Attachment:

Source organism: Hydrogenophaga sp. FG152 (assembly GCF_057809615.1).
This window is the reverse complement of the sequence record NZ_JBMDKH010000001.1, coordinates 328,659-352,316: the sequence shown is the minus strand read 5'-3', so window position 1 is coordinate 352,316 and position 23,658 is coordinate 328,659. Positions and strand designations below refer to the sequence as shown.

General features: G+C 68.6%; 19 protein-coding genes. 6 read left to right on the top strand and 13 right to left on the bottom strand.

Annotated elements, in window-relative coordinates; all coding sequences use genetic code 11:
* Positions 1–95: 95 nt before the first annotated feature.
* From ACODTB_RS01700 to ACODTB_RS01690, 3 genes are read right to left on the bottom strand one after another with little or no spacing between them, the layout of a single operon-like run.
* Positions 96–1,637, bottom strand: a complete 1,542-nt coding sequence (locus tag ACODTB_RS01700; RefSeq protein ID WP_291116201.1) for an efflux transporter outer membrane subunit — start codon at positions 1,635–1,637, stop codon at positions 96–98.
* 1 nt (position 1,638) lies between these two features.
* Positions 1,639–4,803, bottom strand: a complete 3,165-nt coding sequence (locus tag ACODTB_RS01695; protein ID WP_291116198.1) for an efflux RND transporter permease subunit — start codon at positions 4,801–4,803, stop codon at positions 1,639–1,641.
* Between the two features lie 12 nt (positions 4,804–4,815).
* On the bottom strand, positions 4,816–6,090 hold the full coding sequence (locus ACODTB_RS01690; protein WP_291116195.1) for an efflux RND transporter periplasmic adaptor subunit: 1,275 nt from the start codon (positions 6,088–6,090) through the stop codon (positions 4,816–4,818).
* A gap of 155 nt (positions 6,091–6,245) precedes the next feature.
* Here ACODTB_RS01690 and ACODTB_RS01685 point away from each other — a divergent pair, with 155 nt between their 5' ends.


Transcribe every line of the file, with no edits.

Source organism: Hydrogenophaga sp. FG152 (assembly GCF_057809615.1).
This window is the reverse complement of the sequence record NZ_JBMDKH010000001.1, coordinates 328,659-352,316: the sequence shown is the minus strand read 5'-3', so window position 1 is coordinate 352,316 and position 23,658 is coordinate 328,659. Positions and strand designations below refer to the sequence as shown.

General features: G+C 68.6%; 19 protein-coding genes. 6 read left to right on the top strand and 13 right to left on the bottom strand.

Annotated elements, in window-relative coordinates; all coding sequences use genetic code 11:
* Positions 1–95: 95 nt before the first annotated feature.
* From ACODTB_RS01700 to ACODTB_RS01690, 3 genes are read right to left on the bottom strand one after another with little or no spacing between them, the layout of a single operon-like run.
* Positions 96–1,637, bottom strand: a complete 1,542-nt coding sequence (locus tag ACODTB_RS01700; RefSeq protein ID WP_291116201.1) for an efflux transporter outer membrane subunit — start codon at positions 1,635–1,637, stop codon at positions 96–98.
* 1 nt (position 1,638) lies between these two features.
* Positions 1,639–4,803, bottom strand: a complete 3,165-nt coding sequence (locus tag ACODTB_RS01695; protein ID WP_291116198.1) for an efflux RND transporter permease subunit — start codon at positions 4,801–4,803, stop codon at positions 1,639–1,641.
* Between the two features lie 12 nt (positions 4,804–4,815).
* On the bottom strand, positions 4,816–6,090 hold the full coding sequence (locus ACODTB_RS01690; protein WP_291116195.1) for an efflux RND transporter periplasmic adaptor subunit: 1,275 nt from the start codon (positions 6,088–6,090) through the stop codon (positions 4,816–4,818).
* A gap of 155 nt (positions 6,091–6,245) precedes the next feature.
* Here ACODTB_RS01690 and ACODTB_RS01685 point away from each other — a divergent pair, with 155 nt between their 5' ends.